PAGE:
IN LATE NOVEMBER, THE SCHOOLS AS LIVING LABS PROJECT PARTICIPATED IN THE OPENSCICOMM CONFERENCE ORGANISED BY THE CENTER FOR THE PROMOTION OF SCIENCE IN BELGRADE, SERBIA. RESEARCHERS, TEACHERS, SCIENCE ENGAGEMENT PROFESSIONALS, JOURNALISTS, AND EVEN POLITICIANS GOT TOGETHER TO DISCUSS THE CHALLENGES AND TRENDS IN STEAM EDUCATION AND SCIENCE COMMUNICATION.
The OpenSciComm conference was the occasion to present effective and reliable practices of science communication and engagement, to tackle critical subjects and topics in the field, and to facilitate the exchange of ideas and approaches among peers and practitioners.
The lineup of keynote speakers – among them modern science historian Vladimir Jankovic, the science education researcher Mairéad Hurley, the STS specialist and philosopher René von Schlomberg, and the historian, humanist, and semiotician Adriaan Eeckels – gave inspiring speeches on the notion of trust, openness, imagination and activism.
Participants were able to pick and choose between 30 parallel sessions. One of them was a session held by us, partners of the Schools As Living Labs project, on “Living labs and open schooling in science education”. We presented the SALL methodology, and how it was co-created, we introduced the Case Clinic session – a powerful exploration tool, and we discussed the challenges faced and opportunities encountered in the implementation of this methodology in schools across Europe. After 2 years of experimentation, it was time to reflect on and share with peers what we learned from introducing to schools a systematic way of thinking to solve real-life problems and enhance strong connections with the local community – in other words, to bring authentic questions to the schools. We also shed light on the benefits that living labs have on schooling in terms of motivation, learning, participation, sense of belonging and purpose, leadership strategies, tangible local impact, or community feeling.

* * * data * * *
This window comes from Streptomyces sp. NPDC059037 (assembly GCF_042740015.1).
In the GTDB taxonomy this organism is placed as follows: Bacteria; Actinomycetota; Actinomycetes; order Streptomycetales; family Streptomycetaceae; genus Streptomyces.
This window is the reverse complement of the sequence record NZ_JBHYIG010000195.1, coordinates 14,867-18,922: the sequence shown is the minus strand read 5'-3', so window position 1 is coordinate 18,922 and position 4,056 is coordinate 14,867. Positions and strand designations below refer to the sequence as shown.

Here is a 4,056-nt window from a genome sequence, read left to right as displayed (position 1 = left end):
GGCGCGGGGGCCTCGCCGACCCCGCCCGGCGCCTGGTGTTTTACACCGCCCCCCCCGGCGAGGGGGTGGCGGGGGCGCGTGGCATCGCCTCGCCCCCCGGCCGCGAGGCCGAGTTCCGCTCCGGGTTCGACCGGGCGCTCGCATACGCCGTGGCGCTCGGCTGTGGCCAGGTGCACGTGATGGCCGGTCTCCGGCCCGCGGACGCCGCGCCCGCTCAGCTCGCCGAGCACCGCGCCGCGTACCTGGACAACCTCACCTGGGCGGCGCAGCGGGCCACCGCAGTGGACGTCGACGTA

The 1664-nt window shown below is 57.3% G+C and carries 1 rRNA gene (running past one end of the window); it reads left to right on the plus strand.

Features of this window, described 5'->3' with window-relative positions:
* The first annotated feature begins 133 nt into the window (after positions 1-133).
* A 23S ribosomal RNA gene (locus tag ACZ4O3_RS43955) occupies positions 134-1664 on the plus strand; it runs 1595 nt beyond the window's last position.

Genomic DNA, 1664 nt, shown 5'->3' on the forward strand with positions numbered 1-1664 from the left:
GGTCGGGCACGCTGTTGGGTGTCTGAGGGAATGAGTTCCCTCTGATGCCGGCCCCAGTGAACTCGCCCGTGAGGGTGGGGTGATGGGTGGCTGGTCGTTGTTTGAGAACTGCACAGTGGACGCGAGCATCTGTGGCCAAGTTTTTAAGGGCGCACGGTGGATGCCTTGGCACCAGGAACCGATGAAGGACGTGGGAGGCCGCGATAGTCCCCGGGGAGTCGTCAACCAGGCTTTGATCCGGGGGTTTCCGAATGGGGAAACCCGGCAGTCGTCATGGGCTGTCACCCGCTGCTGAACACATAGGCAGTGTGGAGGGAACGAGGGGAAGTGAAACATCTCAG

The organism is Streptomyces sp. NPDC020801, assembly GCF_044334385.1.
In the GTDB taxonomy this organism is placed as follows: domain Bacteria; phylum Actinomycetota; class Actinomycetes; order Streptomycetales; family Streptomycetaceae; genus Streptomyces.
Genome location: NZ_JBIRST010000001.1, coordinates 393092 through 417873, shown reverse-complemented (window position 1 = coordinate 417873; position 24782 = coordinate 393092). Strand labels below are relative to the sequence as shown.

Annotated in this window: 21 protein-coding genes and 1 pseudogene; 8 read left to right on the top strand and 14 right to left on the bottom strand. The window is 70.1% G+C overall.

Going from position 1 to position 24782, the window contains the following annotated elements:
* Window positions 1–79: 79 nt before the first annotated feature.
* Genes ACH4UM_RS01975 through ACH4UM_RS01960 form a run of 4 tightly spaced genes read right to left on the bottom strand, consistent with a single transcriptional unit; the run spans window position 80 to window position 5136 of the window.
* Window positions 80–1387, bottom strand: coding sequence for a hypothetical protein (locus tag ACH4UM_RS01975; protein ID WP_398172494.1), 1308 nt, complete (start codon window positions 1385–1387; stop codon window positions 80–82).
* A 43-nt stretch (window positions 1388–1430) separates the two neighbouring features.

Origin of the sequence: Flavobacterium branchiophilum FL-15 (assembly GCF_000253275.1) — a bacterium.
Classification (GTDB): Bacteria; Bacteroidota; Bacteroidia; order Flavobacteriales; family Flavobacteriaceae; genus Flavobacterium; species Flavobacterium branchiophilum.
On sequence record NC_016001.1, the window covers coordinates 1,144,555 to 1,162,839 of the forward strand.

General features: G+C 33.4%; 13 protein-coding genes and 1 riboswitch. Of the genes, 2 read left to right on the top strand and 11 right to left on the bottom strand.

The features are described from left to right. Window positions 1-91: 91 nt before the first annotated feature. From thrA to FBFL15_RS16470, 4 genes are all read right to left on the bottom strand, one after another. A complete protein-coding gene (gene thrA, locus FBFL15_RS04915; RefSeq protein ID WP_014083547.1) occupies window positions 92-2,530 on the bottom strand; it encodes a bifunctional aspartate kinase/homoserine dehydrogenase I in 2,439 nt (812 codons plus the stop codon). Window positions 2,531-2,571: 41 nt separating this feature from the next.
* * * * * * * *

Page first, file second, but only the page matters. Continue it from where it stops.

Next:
The conference was an excellent platform for discussing what would be the next steps of such a methodology. Indeed, the journey isn’t completed and we need to keep going to be able to offer the best conditions for teachers and students to experiment with freedom in a safe environment and transform themselves into change-makers. Changes must also happen at the education system level to go beyond the planted seed and bring more authentic questions to always more schools.
With Claudia Aguirre, director of TRACES a think-and-do-tank in France, Jelena Joksimović, coordinator of educational programmes at the Center for the Promotion of Science in Serbia, Ivana Šeparović, sustainable development project manager at the educational centre Blue World Institute in Croatia, and Alix Thuillier, project manager at Ecsite, the European network of science centres and museums.